35 © Ellis Cohen, (Transformation) Cleaning Scrubbing Use domain-specific knowledge e.g. SS#, phone-number, zipcode Filtering Check for inconsistent data Use data validation rules Conformance Map similarly typed data to standard representation Convert units (inch => cm, $ => euro) scale (mm => cm) formats (string => integer, string with/wo $)
36 © Ellis Cohen, (Transformation) Integration Renaming Resolve name conflicts Fusion - e.g. merge –properties in city db –properties in developer lists Determine Surrogate Keys Do not use keys from operational data as primary key in warehouse data Timestamping Add timestamps to fact data where missing to enable historical queries Reorganization & Evolution Support Data Reorganization & Schema Evolution Summarization Summarize original operational data and combine into less detailed tables
37 © Ellis Cohen, Integration (Data Reorganization) What do we do when attributes change? Suppose districts are reorganized and a store is now part of a different district Consistently changing mapping of store to district –Allows new and old data to be compared reasonably by district –But causes incorrect comparisons by district among older data alone Solutions 1.Keep fields for both old and new mapping -- in fact, potentially a separate field for each reorganization 2.Add effective date to store dimension. Have multiple rows for same store - each with different effective date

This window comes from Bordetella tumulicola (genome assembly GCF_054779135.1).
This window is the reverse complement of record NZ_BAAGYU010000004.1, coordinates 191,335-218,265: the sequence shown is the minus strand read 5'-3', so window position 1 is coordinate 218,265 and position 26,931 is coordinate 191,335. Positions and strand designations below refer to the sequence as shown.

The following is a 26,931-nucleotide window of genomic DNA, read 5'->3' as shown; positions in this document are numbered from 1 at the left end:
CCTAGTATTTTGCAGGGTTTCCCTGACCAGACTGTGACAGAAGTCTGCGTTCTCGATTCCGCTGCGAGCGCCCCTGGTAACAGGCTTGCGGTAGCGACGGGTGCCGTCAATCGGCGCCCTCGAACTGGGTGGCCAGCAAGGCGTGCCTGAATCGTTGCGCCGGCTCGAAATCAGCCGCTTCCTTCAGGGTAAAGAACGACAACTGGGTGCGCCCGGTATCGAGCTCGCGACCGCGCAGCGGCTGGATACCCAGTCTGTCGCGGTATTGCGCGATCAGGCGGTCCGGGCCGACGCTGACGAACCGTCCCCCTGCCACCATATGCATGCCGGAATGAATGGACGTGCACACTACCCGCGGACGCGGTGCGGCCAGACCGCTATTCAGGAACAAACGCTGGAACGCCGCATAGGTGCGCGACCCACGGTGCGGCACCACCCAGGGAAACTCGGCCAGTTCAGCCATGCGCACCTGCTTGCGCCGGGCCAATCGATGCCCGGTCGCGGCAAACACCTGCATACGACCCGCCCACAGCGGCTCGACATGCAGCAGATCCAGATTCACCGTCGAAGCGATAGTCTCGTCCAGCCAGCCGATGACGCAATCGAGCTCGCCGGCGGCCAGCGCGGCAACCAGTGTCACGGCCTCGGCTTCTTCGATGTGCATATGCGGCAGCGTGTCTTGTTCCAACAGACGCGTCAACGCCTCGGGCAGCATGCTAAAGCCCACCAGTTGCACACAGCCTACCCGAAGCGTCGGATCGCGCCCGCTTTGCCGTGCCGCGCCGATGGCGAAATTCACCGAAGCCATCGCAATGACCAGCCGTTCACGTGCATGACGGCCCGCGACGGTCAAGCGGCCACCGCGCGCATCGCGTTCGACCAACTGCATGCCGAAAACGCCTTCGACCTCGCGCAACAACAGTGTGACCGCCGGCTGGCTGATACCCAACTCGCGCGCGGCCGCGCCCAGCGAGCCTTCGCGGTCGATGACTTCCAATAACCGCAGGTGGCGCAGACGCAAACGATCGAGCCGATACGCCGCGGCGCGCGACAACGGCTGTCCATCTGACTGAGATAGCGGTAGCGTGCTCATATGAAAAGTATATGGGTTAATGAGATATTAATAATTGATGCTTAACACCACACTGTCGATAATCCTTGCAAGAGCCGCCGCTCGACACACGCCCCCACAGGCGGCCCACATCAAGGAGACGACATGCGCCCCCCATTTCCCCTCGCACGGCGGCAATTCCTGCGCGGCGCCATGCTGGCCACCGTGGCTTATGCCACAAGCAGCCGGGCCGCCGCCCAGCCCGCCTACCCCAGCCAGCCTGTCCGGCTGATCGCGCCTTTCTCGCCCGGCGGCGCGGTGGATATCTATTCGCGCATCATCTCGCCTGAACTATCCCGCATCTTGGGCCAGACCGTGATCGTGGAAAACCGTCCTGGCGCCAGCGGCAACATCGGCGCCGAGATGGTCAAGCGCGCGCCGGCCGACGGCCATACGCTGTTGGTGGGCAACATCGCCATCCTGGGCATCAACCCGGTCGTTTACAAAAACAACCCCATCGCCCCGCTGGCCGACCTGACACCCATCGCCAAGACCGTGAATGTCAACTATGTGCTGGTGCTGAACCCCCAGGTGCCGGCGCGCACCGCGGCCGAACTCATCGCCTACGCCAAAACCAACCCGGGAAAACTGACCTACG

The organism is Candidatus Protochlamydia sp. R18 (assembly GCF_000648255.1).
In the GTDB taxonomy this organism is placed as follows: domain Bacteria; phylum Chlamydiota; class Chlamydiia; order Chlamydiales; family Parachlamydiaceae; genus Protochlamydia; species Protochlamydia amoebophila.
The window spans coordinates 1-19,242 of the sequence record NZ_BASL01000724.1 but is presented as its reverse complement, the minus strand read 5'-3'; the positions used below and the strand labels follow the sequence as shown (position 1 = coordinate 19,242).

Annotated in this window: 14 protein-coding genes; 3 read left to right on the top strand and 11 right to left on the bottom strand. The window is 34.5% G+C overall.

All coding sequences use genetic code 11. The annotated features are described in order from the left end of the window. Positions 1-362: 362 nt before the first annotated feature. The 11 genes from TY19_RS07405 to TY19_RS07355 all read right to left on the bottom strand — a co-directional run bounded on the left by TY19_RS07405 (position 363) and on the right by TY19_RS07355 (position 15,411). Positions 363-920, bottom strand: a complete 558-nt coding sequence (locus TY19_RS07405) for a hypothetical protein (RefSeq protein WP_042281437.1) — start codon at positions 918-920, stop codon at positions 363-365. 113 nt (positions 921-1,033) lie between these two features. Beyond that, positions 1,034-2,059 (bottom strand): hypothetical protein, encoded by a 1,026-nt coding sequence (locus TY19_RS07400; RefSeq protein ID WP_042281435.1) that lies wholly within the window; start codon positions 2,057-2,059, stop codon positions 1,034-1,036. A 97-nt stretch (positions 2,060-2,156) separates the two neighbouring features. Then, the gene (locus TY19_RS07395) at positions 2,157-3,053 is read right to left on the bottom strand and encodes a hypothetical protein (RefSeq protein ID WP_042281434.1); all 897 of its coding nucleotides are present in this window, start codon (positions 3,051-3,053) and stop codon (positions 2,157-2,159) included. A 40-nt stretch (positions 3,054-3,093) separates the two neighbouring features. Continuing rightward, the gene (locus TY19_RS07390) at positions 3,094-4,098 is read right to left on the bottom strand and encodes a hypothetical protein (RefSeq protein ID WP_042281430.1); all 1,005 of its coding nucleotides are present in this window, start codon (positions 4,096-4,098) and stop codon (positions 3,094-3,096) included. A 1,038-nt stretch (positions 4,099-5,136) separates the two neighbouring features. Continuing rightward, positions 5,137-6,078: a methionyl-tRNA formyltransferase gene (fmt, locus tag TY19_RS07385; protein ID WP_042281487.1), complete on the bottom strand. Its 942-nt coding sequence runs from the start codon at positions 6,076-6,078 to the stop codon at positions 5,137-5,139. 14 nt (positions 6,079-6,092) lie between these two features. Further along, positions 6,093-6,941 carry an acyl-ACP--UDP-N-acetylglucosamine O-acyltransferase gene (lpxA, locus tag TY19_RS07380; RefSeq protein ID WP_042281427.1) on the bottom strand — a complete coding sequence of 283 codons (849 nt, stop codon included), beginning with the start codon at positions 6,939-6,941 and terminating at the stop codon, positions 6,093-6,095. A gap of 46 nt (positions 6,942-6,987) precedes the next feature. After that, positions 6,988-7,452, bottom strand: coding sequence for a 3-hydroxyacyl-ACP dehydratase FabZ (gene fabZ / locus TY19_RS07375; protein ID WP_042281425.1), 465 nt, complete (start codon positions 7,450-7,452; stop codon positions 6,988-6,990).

38 © Ellis Cohen, (Integration) Summarization DailySales (Fact) storid prodid date price units CustomerTransaction transid custid empid posid time ItemPurchase transid lineno prodid price units PointOfSaleTerminals posid postyp storid loc Might build different fact tables for different purposes: e.g. ones involving Customers ones involving Store Locations Tradeoff Smaller Fact Tables vs. Missed Relationships
39 © Ellis Cohen, Loading Alternatives –Incremental vs Full Refresh: most data is incrementally added to the warehouse –Off-line vs on-line –Frequency Nightly Weekly Monthly –All-at-once vs Staged What indices to create or drop? What statistics to collect (& use)?
40 © Ellis Cohen, Constellation Schema Data warehouses often are designed as constellations Multiple fact tables Shared/related dimension tables Examples –Sales: store, product, date –Distribution: distributor, store, product, carrier, period –Advertising: store, medium, product, period Query across same or related dimensions –Compare advertising and sales by store within various periods
41 © Ellis Cohen, Data Marts Store different fact tables (or different groups of fact tables) in separate data marts
42 © Ellis Cohen, Data Mart Architectures Subset of Data Warehouse Meets needs of subgroup of users Top-down: –Extracted from Data Warehouse –Problem: early availability Bottom-up: –Built directly from staging area –Can be combined to form warehouse –Problem: Conformance. ETL tool must provide metadata Hybrid: –Some data marts built directly from staging area –Others extracted from Data Warehouse
43 © Ellis Cohen, Metadata Management Identify & define each attribute –Source(s) –Transformation(s) applied –How aggregated –Description of what it represents –Relationships to other attributes –History